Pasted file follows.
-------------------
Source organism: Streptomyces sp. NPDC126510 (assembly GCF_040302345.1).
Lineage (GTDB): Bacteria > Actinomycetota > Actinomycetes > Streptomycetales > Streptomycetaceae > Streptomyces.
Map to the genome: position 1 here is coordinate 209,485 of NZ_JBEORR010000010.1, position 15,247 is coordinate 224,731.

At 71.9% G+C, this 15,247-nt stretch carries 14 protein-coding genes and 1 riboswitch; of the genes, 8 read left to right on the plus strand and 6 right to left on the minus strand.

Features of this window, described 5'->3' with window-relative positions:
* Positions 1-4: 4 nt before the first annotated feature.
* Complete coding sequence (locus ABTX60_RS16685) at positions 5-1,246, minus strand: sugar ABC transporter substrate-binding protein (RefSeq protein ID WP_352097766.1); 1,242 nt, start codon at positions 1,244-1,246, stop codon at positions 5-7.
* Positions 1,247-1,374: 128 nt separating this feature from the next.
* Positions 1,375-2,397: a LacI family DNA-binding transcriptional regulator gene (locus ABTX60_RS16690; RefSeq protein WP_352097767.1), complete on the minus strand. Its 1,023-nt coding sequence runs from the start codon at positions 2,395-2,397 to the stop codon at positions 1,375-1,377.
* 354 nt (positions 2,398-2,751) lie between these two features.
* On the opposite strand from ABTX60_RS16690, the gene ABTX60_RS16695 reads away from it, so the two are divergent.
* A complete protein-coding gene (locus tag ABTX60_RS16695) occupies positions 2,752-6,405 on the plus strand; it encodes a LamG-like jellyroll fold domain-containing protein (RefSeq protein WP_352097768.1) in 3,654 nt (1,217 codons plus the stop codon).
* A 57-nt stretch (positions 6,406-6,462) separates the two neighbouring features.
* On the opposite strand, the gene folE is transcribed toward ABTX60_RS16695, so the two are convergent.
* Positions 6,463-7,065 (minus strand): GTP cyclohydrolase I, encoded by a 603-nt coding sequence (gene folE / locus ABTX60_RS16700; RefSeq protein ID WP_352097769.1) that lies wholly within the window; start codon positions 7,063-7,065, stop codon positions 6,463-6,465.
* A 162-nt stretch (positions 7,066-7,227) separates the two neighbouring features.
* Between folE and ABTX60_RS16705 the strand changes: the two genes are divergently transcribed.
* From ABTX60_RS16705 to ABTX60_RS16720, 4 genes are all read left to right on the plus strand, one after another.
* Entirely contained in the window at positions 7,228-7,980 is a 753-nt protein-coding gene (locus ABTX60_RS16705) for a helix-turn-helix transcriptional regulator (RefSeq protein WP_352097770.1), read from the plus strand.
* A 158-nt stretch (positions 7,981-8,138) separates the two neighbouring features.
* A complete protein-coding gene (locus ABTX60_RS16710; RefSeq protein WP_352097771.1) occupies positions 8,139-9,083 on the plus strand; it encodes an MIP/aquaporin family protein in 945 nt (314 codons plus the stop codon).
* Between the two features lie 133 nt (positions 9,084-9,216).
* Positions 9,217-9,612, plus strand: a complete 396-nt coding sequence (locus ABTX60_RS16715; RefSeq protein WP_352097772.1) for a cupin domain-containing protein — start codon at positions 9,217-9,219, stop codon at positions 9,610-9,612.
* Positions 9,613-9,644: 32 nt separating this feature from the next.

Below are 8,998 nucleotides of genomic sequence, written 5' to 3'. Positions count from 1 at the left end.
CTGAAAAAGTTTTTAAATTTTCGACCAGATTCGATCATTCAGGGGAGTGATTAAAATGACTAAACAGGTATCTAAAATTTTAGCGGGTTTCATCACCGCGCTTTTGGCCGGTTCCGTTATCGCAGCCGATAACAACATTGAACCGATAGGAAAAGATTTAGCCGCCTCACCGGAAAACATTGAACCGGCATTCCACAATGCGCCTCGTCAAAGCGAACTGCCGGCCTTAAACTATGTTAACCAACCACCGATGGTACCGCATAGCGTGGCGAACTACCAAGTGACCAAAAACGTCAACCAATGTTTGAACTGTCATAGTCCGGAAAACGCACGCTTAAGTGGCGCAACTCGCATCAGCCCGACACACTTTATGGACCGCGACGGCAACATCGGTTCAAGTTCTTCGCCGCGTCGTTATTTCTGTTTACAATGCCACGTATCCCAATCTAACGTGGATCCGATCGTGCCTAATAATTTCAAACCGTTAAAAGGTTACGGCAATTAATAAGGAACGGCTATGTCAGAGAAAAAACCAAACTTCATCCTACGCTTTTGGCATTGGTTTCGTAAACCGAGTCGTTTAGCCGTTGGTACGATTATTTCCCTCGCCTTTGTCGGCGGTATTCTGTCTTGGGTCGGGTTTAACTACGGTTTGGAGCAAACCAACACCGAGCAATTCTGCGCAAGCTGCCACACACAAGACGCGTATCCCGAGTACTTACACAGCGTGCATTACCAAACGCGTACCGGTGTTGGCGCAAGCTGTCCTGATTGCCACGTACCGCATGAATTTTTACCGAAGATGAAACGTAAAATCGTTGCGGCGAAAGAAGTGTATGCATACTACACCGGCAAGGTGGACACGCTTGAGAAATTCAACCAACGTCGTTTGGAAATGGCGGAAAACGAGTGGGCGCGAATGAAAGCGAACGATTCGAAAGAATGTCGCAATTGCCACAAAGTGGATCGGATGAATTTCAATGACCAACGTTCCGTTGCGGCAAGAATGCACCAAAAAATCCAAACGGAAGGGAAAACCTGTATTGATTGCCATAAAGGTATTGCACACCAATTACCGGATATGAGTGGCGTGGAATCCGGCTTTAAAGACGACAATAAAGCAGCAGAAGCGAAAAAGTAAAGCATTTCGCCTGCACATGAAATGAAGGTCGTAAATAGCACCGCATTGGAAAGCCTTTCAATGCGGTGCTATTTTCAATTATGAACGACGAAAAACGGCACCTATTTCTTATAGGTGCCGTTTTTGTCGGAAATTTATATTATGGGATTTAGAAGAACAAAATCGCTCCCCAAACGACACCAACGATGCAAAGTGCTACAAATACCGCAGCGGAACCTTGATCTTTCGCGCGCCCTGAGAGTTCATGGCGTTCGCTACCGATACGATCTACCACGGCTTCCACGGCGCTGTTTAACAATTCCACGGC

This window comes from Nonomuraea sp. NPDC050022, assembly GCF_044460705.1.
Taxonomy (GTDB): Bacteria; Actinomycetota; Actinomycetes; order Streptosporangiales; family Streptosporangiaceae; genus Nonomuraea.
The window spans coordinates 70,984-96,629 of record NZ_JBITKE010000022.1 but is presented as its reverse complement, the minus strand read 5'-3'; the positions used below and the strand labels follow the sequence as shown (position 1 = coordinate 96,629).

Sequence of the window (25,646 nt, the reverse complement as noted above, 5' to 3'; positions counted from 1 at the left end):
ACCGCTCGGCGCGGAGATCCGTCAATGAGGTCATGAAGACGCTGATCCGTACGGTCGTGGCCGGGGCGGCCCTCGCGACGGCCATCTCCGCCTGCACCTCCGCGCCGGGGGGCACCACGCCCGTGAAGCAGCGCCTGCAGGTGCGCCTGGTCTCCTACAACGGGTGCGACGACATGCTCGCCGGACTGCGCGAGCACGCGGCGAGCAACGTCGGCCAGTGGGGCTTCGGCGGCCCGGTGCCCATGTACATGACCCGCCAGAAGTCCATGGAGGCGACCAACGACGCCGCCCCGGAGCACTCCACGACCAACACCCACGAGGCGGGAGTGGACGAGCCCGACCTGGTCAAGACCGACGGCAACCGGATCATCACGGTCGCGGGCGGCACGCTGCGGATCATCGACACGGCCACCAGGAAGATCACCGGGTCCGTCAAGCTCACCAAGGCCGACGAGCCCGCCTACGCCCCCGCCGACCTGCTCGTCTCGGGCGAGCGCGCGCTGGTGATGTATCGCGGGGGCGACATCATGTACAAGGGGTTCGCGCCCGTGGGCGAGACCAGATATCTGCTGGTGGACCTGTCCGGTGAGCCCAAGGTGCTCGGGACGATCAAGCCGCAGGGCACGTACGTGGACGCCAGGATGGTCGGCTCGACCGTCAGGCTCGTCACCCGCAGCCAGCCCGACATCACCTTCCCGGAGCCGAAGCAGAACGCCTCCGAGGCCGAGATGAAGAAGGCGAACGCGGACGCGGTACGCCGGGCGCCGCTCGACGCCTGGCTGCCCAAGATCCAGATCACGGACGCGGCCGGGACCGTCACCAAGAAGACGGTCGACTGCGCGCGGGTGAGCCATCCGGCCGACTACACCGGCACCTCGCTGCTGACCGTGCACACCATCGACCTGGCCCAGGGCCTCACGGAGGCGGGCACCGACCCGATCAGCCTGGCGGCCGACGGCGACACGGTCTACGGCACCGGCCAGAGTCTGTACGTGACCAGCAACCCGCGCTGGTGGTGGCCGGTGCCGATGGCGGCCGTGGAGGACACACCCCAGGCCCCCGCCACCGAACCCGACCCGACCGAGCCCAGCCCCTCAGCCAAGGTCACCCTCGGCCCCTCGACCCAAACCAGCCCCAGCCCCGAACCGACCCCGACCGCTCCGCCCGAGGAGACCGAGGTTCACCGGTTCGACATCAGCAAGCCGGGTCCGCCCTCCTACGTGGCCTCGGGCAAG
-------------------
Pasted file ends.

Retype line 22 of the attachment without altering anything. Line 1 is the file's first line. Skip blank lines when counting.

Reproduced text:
* Between the two features lie 133 nt (positions 9,084-9,216).